Tuesday, June 16, 2009
Shake Rattle and Roll with Kinetic Energy
Capturing motion and converting it into usable energy, otherwise known as kinetic energy is making the news. A supermarket in England has launched a program in one of its stores that uses kinetic energy to power its checkout lines. The kinetic energy is harvested from the vehicles entering and exiting the store's parking lot.
The framework to capture kinetic energy is comprised of a series of magnets and coils that produce energy based on vibrations or kinetics - movement.
But is kinetic energy a viable energy alternative? There are some factions of the environmental mindset that argue against the aforementioned UK model as fossil fuels are being burned to create the energy. Others argue that the fuel would be spent otherwise and harnessing the kinetic energy produced from the traffic is converting a resource which would be otherwise wasted - an energy recovery system.
Making the news at this time last year was another kinetic energy story that followed the same principles as those applied in the UK. The Dragon Power Station was an experiment set up at the Port of Oakland to harness the kinetic energy of the more than 2500 semi trucks and trailers that rolled in and out of the facility on a daylong basis. Estimated to produce upwards of 7000 kWh of electricity the Dragon would contribute five percent of the port facility's total energy demand.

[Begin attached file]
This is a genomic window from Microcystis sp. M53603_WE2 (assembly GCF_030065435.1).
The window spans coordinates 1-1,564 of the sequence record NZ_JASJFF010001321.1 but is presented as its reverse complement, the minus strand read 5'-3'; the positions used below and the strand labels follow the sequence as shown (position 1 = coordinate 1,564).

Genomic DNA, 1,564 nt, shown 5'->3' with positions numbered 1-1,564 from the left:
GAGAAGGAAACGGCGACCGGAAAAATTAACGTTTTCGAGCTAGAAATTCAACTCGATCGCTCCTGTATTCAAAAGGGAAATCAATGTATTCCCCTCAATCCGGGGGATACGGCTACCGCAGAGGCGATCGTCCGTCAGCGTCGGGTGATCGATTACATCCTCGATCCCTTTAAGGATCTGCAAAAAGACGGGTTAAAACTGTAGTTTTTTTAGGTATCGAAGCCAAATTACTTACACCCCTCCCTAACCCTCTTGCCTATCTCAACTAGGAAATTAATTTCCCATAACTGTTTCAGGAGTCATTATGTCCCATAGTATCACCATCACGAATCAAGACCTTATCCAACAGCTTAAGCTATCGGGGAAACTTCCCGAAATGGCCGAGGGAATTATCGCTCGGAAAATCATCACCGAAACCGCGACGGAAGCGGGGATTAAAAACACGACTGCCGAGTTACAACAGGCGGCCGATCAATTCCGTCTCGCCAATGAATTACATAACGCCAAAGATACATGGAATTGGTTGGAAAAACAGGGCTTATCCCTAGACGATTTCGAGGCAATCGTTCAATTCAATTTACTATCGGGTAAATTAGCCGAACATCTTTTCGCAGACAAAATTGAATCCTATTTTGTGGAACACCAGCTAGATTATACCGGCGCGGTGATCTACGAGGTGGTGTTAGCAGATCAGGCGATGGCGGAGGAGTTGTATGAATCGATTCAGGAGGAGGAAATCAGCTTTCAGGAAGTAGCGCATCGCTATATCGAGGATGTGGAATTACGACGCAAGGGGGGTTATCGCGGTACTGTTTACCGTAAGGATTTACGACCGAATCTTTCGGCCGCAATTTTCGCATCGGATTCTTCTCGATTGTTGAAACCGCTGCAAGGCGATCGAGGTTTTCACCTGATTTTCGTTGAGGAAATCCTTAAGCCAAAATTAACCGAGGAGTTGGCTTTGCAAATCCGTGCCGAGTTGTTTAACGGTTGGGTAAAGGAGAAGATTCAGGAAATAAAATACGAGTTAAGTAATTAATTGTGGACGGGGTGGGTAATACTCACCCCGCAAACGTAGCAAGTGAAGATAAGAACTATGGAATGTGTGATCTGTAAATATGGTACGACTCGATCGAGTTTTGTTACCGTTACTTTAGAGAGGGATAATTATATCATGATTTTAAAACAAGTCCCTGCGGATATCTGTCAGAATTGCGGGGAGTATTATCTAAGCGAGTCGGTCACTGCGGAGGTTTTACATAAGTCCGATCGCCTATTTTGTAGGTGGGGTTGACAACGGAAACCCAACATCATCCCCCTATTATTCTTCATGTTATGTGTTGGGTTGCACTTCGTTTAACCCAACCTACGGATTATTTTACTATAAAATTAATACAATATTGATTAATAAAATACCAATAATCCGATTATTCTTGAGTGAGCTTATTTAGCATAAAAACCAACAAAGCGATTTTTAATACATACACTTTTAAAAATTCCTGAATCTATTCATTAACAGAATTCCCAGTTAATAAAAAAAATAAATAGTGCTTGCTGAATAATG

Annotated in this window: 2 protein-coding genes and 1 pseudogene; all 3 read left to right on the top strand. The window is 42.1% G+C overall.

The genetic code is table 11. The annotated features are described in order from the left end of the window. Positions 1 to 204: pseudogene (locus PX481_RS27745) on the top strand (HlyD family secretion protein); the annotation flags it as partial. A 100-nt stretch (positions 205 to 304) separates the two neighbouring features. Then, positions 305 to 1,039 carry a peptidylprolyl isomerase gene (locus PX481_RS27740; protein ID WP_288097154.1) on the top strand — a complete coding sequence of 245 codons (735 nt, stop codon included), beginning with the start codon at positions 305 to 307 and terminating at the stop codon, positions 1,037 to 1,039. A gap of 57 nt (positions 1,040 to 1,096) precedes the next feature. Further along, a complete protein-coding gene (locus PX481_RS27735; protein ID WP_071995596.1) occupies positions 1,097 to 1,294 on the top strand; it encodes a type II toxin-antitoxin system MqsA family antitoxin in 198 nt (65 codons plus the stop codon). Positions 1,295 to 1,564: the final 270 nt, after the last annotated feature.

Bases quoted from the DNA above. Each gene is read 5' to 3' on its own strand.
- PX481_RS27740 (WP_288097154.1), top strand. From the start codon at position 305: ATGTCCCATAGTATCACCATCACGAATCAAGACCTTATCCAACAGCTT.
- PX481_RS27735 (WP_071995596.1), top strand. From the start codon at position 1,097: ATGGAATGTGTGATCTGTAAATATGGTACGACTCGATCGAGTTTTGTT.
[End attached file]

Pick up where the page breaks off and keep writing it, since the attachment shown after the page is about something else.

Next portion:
Cleaner applications of kinetic energy are being used and developed on a smaller scale including the nPower PEG. This little gizmo uses your kinetic energy to recharge your iPod, cell phone or digital camera.
The makers of the personal, portable generating station - Tremont Electric of Ohio - claim that the units, which can be carried in your backpack or worn on your waist or arm charge at the same rate as a wall charger."If our entire target market used the PEG to recharge their cell phones for an hour each day, instead of plugging into a wall outlet, they would reduce the amount of electricity needed from the grid by 25.4 million kilowatts," says inventor and Tremont founder Aaron LeMieux. "That’s enough energy to power 21,000 households for an entire year!"
Even smaller applications of kinetic energy are being developed. On the health care front a micro kinetic energy battery is being fine-tuned for potential use in pacemakers.